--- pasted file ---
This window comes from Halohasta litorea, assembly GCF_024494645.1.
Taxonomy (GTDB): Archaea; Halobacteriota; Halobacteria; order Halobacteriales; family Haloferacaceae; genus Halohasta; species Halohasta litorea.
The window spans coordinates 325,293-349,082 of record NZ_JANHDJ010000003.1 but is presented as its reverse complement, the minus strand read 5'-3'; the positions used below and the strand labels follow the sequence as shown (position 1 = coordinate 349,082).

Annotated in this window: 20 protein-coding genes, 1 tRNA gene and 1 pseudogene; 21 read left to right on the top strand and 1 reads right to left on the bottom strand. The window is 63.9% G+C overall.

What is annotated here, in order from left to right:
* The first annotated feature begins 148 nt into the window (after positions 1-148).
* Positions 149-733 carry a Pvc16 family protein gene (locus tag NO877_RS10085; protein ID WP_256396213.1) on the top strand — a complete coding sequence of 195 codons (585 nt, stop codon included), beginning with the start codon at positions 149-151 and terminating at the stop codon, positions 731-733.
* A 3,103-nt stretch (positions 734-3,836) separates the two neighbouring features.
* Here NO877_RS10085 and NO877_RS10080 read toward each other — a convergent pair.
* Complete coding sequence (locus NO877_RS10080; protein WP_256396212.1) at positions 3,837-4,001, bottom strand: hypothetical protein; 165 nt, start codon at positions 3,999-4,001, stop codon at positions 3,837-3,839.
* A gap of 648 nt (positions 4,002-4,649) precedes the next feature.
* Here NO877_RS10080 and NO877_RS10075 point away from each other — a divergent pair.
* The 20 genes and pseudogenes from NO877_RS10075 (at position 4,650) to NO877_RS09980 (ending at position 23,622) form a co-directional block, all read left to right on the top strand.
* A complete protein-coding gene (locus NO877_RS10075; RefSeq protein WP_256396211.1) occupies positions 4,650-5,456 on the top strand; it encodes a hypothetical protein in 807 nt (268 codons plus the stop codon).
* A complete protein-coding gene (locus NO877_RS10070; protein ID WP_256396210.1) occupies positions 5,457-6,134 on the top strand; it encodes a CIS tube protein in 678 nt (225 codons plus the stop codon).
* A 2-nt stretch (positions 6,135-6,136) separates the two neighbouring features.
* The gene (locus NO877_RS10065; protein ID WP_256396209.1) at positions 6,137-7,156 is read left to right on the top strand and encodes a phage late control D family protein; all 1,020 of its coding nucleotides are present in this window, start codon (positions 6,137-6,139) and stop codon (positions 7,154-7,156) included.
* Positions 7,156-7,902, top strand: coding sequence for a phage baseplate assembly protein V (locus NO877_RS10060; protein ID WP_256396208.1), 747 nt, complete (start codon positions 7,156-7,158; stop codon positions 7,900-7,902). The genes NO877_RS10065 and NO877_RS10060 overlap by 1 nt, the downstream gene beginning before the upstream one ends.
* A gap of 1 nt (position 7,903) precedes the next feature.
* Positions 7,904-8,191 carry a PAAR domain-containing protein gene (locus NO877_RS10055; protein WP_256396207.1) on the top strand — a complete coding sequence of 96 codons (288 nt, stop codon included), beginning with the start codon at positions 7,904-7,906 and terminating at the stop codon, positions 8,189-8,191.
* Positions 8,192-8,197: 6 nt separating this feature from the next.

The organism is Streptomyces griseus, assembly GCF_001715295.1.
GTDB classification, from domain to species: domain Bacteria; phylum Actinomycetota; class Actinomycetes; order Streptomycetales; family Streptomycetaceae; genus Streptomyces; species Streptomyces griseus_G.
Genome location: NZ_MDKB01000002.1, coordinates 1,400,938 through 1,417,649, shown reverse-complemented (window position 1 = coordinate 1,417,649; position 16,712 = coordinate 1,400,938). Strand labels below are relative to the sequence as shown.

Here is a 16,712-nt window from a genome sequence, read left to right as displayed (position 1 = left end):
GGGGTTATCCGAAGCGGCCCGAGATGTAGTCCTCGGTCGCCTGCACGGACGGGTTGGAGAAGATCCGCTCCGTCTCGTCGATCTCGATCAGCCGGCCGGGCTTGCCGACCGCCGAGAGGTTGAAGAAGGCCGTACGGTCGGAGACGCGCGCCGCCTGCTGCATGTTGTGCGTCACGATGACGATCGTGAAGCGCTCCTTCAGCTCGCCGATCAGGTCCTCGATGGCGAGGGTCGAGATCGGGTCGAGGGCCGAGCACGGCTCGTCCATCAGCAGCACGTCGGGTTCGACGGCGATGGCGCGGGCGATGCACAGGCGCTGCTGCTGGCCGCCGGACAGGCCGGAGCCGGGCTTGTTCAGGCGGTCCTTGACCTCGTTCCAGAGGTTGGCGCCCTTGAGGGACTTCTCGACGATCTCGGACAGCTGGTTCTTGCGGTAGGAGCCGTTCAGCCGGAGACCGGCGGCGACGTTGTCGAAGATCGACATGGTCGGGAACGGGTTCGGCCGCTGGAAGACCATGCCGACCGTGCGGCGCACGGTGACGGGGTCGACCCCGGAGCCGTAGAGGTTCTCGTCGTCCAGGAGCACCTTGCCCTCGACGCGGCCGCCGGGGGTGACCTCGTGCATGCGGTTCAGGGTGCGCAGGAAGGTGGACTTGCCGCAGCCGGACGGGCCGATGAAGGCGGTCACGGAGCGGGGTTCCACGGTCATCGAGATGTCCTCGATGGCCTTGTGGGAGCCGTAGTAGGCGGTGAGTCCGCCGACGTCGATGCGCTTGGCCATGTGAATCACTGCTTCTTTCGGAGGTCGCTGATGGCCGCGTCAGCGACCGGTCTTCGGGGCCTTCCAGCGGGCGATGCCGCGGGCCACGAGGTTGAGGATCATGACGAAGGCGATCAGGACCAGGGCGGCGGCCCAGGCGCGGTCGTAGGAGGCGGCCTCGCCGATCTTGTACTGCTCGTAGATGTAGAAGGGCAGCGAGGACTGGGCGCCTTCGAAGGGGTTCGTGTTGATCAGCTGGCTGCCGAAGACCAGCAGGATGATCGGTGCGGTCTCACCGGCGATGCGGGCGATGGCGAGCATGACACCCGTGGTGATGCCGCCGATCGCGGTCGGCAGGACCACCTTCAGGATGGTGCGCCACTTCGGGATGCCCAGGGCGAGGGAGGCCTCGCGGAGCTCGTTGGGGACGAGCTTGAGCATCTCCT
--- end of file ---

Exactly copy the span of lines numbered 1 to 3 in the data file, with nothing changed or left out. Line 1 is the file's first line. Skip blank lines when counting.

This window comes from Halohasta litorea, assembly GCF_024494645.1.
Taxonomy (GTDB): Archaea; Halobacteriota; Halobacteria; order Halobacteriales; family Haloferacaceae; genus Halohasta; species Halohasta litorea.
The window spans coordinates 325,293-349,082 of record NZ_JANHDJ010000003.1 but is presented as its reverse complement, the minus strand read 5'-3'; the positions used below and the strand labels follow the sequence as shown (position 1 = coordinate 349,082).